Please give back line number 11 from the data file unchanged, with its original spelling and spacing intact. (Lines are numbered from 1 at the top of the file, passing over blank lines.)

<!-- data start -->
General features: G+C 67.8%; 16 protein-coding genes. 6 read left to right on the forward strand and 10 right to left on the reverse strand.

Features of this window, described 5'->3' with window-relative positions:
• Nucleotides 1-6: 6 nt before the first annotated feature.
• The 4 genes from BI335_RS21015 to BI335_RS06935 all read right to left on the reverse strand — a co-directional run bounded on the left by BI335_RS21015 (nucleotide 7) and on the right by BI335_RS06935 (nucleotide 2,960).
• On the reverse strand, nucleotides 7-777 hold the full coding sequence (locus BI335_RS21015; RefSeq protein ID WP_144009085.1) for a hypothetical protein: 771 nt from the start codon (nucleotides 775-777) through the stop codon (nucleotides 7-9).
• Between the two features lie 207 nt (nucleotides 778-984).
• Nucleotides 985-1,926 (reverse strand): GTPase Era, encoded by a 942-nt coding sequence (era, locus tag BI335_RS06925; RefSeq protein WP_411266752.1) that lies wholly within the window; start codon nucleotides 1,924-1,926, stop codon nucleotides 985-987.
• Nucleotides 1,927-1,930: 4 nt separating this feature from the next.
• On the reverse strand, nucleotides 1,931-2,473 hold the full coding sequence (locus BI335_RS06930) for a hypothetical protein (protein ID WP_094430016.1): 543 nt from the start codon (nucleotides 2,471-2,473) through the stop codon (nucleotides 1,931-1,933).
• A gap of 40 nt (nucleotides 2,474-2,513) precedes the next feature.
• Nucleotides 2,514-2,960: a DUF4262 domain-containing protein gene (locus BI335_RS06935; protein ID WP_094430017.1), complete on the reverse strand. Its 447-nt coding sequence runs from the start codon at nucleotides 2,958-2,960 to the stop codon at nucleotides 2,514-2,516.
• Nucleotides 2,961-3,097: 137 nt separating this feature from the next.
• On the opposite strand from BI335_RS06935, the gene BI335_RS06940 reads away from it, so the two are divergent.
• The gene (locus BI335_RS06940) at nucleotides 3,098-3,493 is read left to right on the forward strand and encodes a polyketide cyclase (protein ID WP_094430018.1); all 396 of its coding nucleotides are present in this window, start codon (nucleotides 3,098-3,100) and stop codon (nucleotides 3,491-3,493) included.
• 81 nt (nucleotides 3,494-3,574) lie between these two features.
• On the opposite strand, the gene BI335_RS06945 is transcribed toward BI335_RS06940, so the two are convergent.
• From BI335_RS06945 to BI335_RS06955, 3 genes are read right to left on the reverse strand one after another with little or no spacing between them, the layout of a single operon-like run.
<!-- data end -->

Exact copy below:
• Nucleotides 2,514-2,960: a DUF4262 domain-containing protein gene (locus BI335_RS06935; protein ID WP_094430017.1), complete on the reverse strand. Its 447-nt coding sequence runs from the start codon at nucleotides 2,958-2,960 to the stop codon at nucleotides 2,514-2,516.